Bill Frisell 

Big Sur

Is there a more eclectic, protean guitarist alive than Bill Frisell? He's recorded with diverse singers (Abigail Washburn, Elvis Costello), cutting-edge jazz performers (John Zorn, Don Byron), and mainstream jazz icons (Lee Konitz) — all without compromise. In his solo work, Frisell has scored Buster Keaton films, explored Americana on Nashville, and released a heartfelt tribute to John Lennon. He can swing, shriek, and wax ethereal. On his latest album, composed (mostly) during a ten-day retreat in Big Sur, Frisell pays homage to that beautiful hunk of geography with an unusual quintet: his guitar, violin, viola, cello, and drums.

Opener "The Music of Glen Deven Ranch" is a stately, lovely waltz that could've perhaps been composed in Stephen Foster's time. Conversely, the crashing ocean waves are evoked in "The Big One," an energetic, slightly loopy surf-rock-laced romp. "Highway 1" is an Americanized take on Led Zeppelin's "Kashmir": a pensive melody lopes along as Jenny Scheinman and Eyvind Kang (on violin and viola, respectively) saw away in a bluesy manner that's subtle yet compelling. "Hawks," with its unusual march-like tempo, finds Frisell playing some sizzling, almost psychedelic sustain, and "We All Love Neil Young" recreates Young's rustic-sounding voice in the form of Kang's viola as Frisell elegantly picks country-ish notes beneath.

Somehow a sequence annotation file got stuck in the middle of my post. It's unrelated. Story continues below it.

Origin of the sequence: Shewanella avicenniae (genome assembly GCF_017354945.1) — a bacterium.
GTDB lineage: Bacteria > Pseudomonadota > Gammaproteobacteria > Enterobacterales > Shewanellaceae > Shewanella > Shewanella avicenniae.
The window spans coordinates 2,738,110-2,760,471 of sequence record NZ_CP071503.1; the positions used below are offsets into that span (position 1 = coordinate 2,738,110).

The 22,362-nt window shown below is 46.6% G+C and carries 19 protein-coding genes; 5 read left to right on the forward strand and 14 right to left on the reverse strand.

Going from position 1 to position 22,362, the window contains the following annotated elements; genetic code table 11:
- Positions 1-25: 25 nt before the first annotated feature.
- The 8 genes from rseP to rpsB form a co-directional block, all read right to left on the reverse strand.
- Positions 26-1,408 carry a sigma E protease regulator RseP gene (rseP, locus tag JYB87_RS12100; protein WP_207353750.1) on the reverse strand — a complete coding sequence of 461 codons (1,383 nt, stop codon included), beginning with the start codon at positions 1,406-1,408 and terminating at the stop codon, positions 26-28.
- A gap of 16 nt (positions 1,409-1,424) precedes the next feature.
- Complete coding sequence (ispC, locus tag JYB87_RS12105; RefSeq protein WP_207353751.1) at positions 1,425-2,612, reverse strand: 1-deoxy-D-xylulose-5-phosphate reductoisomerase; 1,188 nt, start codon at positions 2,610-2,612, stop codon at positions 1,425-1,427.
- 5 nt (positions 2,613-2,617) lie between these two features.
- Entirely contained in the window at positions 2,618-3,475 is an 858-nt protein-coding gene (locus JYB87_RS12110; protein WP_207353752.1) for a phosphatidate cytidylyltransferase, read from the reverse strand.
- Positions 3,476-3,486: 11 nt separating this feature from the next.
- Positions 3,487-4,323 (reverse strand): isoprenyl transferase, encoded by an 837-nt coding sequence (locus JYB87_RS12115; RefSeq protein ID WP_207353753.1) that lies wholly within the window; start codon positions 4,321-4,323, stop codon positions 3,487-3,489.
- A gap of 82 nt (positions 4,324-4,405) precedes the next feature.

Musicianship throughout is, as usual, superb. And while there are excellent (and soulfully poetic) solos, the brilliant Big Sur is not about flamboyance — it's about a tight, empathetic group playing as an entity with nary an non-essential note. (Okeh/Sony)

Comments

Subscribe to this thread:

Add a comment

Anonymous and pseudonymous comments will be removed.

Latest in CD Reviews

Author Archives

Most Popular Stories

Special Reports

Taste, Fall 2017

Fall Arts 2017

Our Picks for the Best Events of the Fall Arts Season

© 2017 East Bay Express    All Rights Reserved
Powered by Foundation